They came from all over the world, the people and their beers. Brewers, trade show vendors, beer judges, media folks and more gathered for the Craft Brewers Conference, Brew Expo and the World Beer Cup competition in the newly awakened Minneapolis Convention Center. After the sessions, they met up at cozy breweries, bars and restaurants each chilly evening. It felt like homecoming week.
The first full day of CBC 2022, presented annually by the Brewers Association, started with industry awards. San Franciscan Ramon Tamayo, currently brewing at New Belgium Brewing and Magnolia Brewpub in San Francisco, and Annette May, the first female Certified Cicerone and founding faculty member of the Schoolcraft College Brewing and Distillation Program took the stage to receive Mentor of the Year awards along with warm appreciation for their work in mentoring new brewers from underrepresented communities. Entering its third year, the BA’s mentoring program was created to “foster equity in the craft brewing community,” according to the program description. Heartfelt tributes from people mentored by Tamayo and May underscored the impact this program can have in opening doors.
Themes of diversity, equity and inclusion ran through many of the seminars and programs for 2022. Workshops and attractions such as a preview of a documentary on African Americans opening craft breweries drew crowds and elicited seldom-heard discussions.
“It’s not JUST about the beer!“
On the second morning, Natalie Cilurzo, President and Co-founder of Russian River Brewing Co., gave a keynote address that struck a broader theme of craft breweries and community. Past CBC keynotes from such celebrity speaker’s circuit standouts such as Billy Bean and Michael Pollan drew better – there was evidently a little extra sleeping-in this year after that first night of seeing old and new friends. However, the enthusiastic crowd that showed up was treated to a moving presentation that cut straight to the search for meaning in craft beer.
Natalie and Vinnie Cilurzo had been in Belgium prior to the conference, planning to return to California before heading to CBC.
Covid had other ideas. Quarantined and unable to enter the US until they tested negative, the couple was waiting it out for what would total ten days when Natalie tripped and broke a bone. She eventually got to the conference on time to give her speech on a knee scooter, underscoring the spirit of dedication she wanted to talk about.
While preparing her talk, Natalie had looked at the sense of purpose of breweries such as Creature Comforts, New Belgium Brewing CO., Pravda Brewery in Ukraine, and Weathered Souls.
Recounting the extraordinary adversity the industry has faced in the last two-plus years, she went through questions those struggles brought up, including, “What the HELL are we doing? Why do we continue to get up every day and go to work, despite this unrelenting barrage of challenges?” and ultimately, “What is our company’s purpose?”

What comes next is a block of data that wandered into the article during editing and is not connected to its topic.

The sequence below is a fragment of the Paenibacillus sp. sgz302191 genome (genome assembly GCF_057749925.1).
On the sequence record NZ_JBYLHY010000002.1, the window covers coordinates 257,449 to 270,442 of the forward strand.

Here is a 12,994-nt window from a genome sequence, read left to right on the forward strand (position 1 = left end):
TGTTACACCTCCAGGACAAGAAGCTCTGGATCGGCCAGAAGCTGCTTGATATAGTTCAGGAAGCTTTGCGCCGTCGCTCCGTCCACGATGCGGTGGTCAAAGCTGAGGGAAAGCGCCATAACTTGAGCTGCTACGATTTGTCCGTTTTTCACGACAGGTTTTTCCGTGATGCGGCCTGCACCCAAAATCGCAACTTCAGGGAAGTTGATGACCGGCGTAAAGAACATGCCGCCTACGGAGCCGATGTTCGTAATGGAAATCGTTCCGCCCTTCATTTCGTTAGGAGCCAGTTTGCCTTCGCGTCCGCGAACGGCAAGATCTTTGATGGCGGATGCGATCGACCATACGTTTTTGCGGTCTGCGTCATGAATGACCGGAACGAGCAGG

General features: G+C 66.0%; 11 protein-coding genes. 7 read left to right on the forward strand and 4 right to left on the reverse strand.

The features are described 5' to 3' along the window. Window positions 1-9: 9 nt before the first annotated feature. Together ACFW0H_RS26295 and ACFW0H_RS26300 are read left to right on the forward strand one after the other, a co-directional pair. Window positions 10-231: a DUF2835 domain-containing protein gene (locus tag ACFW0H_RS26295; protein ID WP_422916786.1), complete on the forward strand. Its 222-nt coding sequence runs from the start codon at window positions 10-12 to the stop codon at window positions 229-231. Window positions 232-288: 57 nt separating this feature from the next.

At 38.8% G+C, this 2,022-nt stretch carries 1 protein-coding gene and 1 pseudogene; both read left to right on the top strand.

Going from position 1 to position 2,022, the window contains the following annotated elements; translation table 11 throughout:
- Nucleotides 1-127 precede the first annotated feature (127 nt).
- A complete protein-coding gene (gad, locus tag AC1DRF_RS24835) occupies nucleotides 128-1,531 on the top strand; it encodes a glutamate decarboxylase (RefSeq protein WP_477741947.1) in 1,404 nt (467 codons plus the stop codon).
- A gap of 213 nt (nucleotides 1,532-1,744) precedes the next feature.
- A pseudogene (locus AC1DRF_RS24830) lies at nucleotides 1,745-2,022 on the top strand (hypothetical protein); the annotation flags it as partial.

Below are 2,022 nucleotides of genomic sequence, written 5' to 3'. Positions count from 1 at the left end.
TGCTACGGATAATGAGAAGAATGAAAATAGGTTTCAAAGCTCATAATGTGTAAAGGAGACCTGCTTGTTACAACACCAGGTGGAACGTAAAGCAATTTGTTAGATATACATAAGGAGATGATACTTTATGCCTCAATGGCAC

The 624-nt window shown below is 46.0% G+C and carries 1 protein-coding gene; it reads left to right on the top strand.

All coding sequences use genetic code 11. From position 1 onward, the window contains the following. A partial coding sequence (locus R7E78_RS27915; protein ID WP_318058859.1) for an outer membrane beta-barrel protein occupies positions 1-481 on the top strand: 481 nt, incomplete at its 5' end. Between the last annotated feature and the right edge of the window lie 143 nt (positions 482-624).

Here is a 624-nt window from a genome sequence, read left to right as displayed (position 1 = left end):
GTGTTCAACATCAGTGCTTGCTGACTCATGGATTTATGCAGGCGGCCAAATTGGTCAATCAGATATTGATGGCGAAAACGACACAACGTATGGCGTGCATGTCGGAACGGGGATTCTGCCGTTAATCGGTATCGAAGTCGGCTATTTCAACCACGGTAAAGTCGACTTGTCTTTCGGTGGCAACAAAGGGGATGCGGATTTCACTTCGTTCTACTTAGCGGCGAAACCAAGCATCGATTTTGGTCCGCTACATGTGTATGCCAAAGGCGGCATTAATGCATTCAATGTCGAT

Her account of finding purpose at RRBC zeroed in on the night in 2017 when wildfires swept through the city of Santa Rosa, “crossing a 6-lane highway, leveling hotels, shopping centers, thousands of homes and anything else in its path,” and killing more than 40 people in their community. “At the time, Vinnie and I were in the middle of building our new brewery in Windsor, and we were bleeding money,” she recounted. “We were in no financial position to start writing checks to help fire victims.”
She told about the Sonoma Pride beer they brewed at RRBC and how about 60 other breweries brewed batches too, with all proceeds – about $1.1 million – going to local nonprofits helping get residents back on their feet. While Cilurzo didn’t mention it, that effort became a model for other fundraising beers brewed at multiple breweries in the years since then.
In addition, the crew at the Russian River Pub made another kind of impact in the wake of the terror and loss the fire had brought.
“Our little brewpub in Downtown Santa Rosa quickly became the gathering place for displaced members of our community who were seeking news, needing a place to charge their phones and looking for a warm meal and a cold beer,” Cilurzo recalled. “Our employees transcended their roles as servers, bartenders and bussers to become therapists, providing support and someone to listen to the many stories of evacuation and survival.”
She showed the hall a photo of a note written on a napkin that was left with one of the servers, reading the words aloud.
“Dear Vinnie, Natalie, Grant & RRBC,
Thank you so much for the beer, lunch and respite from the trauma. The support and caring from our community feels amazing and is why we WILL rebuild and STAY in Santa Rosa. Thank you for helping us make a decision about our future living arrangements! Being here today was like coming home, in a way it’s allowed us to breathe easy for an hour. Thanks for so much more than a meal and a beer for which we are also very thankful!
Susan & Paul Donner, San Miguel Rd. Santa Rosa “
“Sometimes,” Cilurzo said, “your reason for being just smacks you in the face.”
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